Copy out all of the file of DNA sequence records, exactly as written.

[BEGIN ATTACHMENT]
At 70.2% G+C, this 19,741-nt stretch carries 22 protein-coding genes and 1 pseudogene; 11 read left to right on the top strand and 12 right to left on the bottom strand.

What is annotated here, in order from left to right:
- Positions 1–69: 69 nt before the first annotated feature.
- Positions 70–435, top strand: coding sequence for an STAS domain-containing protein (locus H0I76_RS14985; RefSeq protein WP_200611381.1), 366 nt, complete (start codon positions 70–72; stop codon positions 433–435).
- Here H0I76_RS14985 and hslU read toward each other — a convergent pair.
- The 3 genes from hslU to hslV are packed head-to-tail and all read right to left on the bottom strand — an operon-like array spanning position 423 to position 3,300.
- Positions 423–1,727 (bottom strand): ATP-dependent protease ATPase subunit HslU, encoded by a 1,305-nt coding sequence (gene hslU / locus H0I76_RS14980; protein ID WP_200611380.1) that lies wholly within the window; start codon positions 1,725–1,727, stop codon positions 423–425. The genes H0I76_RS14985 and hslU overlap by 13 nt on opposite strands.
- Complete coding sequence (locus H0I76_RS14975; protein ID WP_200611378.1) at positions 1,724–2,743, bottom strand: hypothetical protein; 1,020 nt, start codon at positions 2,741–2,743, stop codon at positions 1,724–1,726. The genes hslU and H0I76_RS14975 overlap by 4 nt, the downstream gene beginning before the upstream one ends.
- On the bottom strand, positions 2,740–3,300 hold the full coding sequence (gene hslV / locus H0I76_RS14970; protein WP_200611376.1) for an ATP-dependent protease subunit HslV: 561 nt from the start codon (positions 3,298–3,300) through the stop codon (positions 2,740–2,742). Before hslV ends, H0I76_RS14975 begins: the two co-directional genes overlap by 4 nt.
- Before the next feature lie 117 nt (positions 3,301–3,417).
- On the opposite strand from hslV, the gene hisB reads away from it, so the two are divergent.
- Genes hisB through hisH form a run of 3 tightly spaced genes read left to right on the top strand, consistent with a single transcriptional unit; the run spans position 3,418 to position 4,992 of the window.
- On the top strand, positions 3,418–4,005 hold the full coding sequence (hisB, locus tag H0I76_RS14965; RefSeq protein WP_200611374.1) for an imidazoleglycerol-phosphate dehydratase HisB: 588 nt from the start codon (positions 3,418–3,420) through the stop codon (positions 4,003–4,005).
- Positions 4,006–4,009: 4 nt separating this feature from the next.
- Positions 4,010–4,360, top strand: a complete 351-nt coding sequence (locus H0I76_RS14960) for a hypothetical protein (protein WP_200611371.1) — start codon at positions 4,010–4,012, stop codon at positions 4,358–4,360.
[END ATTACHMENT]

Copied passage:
At 70.2% G+C, this 19,741-nt stretch carries 22 protein-coding genes and 1 pseudogene; 11 read left to right on the top strand and 12 right to left on the bottom strand.

What is annotated here, in order from left to right:
- Positions 1–69: 69 nt before the first annotated feature.
- Positions 70–435, top strand: coding sequence for an STAS domain-containing protein (locus H0I76_RS14985; RefSeq protein WP_200611381.1), 366 nt, complete (start codon positions 70–72; stop codon positions 433–435).
- Here H0I76_RS14985 and hslU read toward each other — a convergent pair.
- The 3 genes from hslU to hslV are packed head-to-tail and all read right to left on the bottom strand — an operon-like array spanning position 423 to position 3,300.
- Positions 423–1,727 (bottom strand): ATP-dependent protease ATPase subunit HslU, encoded by a 1,305-nt coding sequence (gene hslU / locus H0I76_RS14980; protein ID WP_200611380.1) that lies wholly within the window; start codon positions 1,725–1,727, stop codon positions 423–425. The genes H0I76_RS14985 and hslU overlap by 13 nt on opposite strands.
- Complete coding sequence (locus H0I76_RS14975; protein ID WP_200611378.1) at positions 1,724–2,743, bottom strand: hypothetical protein; 1,020 nt, start codon at positions 2,741–2,743, stop codon at positions 1,724–1,726. The genes hslU and H0I76_RS14975 overlap by 4 nt, the downstream gene beginning before the upstream one ends.
- On the bottom strand, positions 2,740–3,300 hold the full coding sequence (gene hslV / locus H0I76_RS14970; protein WP_200611376.1) for an ATP-dependent protease subunit HslV: 561 nt from the start codon (positions 3,298–3,300) through the stop codon (positions 2,740–2,742). Before hslV ends, H0I76_RS14975 begins: the two co-directional genes overlap by 4 nt.
- Before the next feature lie 117 nt (positions 3,301–3,417).
- On the opposite strand from hslV, the gene hisB reads away from it, so the two are divergent.
- Genes hisB through hisH form a run of 3 tightly spaced genes read left to right on the top strand, consistent with a single transcriptional unit; the run spans position 3,418 to position 4,992 of the window.
- On the top strand, positions 3,418–4,005 hold the full coding sequence (hisB, locus tag H0I76_RS14965; RefSeq protein WP_200611374.1) for an imidazoleglycerol-phosphate dehydratase HisB: 588 nt from the start codon (positions 3,418–3,420) through the stop codon (positions 4,003–4,005).
- Positions 4,006–4,009: 4 nt separating this feature from the next.
- Positions 4,010–4,360, top strand: a complete 351-nt coding sequence (locus H0I76_RS14960) for a hypothetical protein (protein WP_200611371.1) — start codon at positions 4,010–4,012, stop codon at positions 4,358–4,360.